The Different Types of Consumer Goods

February 5th, 2021

An item is recognized as a consumer good if it is a real product, which is anything you can feel, hear, smell, see, or taste. In some instances there are different viewpoints on whether or not some goods regarded as real or intangible.

Consumer goods are the products that are sold in stores or online to fulfill the wants and needs of people; the end-user.

Consumer goods are available in a wide selection of products which can include:

Electronic Devices
Utensils
Apparel
Food
Home Products
Paper
Types of Consumer Goods

Below are the six main types of consumer goods and what they involve. You should know all about the goods you are buying and selling in order to succeed in the liquidation business.

Type #1: Staple Goods These are products that are purchased routinely, just about every time you go to the store. Bread, milk, and several personal care products can be considered staple goods.

Type #2: Convenience Items Products that are readily available to customers, without any effort by the consumer; such as assembling the product, are considered convenience products.

Typically, convenience goods are available in the category of items like cigarettes, fast foods, and frozen dinners. The products are sold by wholesalers in order to make them available to the consumers in a larger quantities.

Because of the high purchase quantity, cost for each item is usually low and consumers often see no use in further research since more effort means less savings for the sake of convenience.

From the seller’s viewpoint, the low selling price of convenience goods ensures that profit for each unit purchased is low. As a result, vendors will make an effort to spread these items in bulk throughout as many stores as they possibly can.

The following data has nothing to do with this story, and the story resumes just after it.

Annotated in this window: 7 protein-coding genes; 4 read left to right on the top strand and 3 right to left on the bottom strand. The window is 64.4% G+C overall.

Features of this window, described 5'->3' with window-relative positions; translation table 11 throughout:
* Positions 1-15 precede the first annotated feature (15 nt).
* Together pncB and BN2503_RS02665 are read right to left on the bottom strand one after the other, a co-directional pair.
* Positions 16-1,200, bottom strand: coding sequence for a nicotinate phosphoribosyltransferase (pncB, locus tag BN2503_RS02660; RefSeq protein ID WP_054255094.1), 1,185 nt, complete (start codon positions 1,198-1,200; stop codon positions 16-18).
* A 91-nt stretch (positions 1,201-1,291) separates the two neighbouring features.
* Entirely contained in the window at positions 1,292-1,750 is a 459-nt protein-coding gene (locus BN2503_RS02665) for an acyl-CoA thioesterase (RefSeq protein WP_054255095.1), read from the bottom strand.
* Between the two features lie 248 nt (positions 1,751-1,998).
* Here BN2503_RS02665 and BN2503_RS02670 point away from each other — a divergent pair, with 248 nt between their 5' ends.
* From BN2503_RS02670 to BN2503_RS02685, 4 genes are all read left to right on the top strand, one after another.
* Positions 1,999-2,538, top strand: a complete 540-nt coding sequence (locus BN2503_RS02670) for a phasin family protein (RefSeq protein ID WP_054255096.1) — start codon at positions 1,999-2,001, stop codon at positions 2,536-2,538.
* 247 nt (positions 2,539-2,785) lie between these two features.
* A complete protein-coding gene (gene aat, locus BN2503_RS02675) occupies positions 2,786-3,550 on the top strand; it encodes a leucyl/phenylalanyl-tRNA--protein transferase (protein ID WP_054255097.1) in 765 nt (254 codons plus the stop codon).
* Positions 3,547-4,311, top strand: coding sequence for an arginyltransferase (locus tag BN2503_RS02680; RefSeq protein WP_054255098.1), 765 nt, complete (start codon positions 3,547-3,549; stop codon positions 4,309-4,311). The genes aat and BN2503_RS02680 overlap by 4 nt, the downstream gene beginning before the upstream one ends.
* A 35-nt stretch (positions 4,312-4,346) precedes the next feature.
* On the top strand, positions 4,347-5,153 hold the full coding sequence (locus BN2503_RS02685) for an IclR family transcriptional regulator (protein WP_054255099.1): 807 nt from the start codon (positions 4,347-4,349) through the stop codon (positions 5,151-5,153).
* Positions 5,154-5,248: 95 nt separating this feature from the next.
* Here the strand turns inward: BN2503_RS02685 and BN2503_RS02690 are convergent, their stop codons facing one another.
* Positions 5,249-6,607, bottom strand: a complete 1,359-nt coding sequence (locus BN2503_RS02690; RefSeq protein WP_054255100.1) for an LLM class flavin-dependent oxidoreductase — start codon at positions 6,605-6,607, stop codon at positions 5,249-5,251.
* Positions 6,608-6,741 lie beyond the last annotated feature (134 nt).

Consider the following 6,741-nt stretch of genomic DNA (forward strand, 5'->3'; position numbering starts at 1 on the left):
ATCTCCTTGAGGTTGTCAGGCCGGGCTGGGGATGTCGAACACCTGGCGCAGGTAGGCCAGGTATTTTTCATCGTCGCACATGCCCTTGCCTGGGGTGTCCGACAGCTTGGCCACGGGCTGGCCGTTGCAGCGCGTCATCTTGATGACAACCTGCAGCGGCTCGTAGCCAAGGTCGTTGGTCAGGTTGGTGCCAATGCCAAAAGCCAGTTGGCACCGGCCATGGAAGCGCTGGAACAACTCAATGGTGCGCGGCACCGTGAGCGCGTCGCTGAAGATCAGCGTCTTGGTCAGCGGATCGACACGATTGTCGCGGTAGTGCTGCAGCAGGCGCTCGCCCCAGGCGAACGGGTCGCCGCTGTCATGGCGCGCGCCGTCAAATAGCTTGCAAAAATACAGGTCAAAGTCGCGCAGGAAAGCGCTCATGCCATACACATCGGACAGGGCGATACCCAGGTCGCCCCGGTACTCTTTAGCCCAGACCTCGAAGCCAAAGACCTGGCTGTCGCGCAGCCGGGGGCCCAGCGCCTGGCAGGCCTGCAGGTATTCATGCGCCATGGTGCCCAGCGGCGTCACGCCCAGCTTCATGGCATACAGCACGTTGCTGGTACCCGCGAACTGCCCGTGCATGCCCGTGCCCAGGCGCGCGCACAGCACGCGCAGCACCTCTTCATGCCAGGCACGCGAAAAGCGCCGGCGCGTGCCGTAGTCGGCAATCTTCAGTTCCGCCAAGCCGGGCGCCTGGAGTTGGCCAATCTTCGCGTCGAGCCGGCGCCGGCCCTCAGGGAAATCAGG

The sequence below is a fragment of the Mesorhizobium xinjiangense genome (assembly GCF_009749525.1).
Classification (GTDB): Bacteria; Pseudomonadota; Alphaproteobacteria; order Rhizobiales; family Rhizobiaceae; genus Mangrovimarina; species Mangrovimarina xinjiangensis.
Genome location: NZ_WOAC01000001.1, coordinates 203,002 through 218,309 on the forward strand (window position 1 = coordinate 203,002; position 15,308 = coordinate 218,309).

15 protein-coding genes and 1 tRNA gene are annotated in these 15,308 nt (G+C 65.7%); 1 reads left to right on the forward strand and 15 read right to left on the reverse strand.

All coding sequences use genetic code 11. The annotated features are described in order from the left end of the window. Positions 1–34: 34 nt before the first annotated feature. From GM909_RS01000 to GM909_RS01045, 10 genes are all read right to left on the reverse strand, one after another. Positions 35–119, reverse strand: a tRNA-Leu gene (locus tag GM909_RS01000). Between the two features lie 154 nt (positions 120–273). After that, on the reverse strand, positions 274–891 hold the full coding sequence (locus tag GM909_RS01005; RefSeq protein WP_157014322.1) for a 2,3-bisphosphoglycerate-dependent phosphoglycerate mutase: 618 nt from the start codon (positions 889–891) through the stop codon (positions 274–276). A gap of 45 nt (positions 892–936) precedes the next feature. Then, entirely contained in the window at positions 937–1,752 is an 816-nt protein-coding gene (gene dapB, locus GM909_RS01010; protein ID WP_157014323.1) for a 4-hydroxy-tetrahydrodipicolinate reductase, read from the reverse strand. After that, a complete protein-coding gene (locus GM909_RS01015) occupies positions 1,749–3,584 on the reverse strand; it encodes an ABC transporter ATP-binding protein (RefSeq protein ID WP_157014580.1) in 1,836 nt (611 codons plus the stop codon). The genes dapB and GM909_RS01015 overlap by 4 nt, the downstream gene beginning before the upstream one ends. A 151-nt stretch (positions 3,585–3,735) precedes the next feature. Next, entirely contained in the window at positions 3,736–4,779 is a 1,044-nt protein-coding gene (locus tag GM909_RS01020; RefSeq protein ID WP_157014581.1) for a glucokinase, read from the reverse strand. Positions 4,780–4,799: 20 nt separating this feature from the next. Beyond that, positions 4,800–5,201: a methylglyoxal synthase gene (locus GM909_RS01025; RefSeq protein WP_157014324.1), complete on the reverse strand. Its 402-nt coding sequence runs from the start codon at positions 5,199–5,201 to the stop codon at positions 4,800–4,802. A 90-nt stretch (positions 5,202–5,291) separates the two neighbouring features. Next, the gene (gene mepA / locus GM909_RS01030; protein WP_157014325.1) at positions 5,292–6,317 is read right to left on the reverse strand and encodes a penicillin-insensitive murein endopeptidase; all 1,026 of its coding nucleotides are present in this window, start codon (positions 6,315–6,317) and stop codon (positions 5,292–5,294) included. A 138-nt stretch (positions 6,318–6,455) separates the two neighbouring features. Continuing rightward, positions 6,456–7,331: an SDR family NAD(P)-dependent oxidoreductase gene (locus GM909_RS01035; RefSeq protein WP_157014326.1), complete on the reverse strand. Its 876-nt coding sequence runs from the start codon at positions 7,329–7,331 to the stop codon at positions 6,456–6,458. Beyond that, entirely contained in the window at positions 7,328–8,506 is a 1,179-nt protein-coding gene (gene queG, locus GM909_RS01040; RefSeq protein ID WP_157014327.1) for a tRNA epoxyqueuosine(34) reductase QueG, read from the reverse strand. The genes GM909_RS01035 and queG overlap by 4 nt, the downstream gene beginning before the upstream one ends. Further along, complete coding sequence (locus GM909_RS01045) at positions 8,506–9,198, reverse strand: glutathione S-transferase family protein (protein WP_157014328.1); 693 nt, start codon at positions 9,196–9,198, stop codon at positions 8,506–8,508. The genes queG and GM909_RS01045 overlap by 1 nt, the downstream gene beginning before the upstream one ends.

Type #3: Shopping Merchandise These include goods shoppers buy and take in on a less regular basis when compared with convenience items. People are ready to take more time finding these types of items considering they are fairly more costly compared to convenience items.

Since people buy less often and are ready to shop around to find these items, the target audience is a lot smaller compared to that of convenience products. As a result, vendors frequently tend to be pickier when deciding on distribution shops to market their shopping merchandise.

Type #4: Unsought Goods and Services Services or goods, such as insurance, that can be found in the marketplace though are often ignored by customers are referred to as unsought goods or services.

These kinds of goods and services are designed to sell to customers through the use of advertising with promotions like a purchase bonus such as discount rates offered only to Internet buyers. These marketing tactics often cause buyers to purchase impulsively.

Type #5: Impulse Goods Impulse goods are items a buyer looks for because something unexpected occurs; such a wife getting pregnant, as well as well-aimed advertising at those who tend to purchase products without any prior planning. Usually the decision to buy these good is based on convenience or pleasure.

Type #6: Specialized Goods These are items tend to have a high price compared to shopping and convenience goods. The length of time a specialized good can be used might take as long as shopping goods, however people are a lot more picky when it comes to specialized goods.

The truth is, most of the time customers know ahead of time which item they have a preference for and will not shop in order to compare, however they will look to find out which retailers sells that specific product at the lowest price.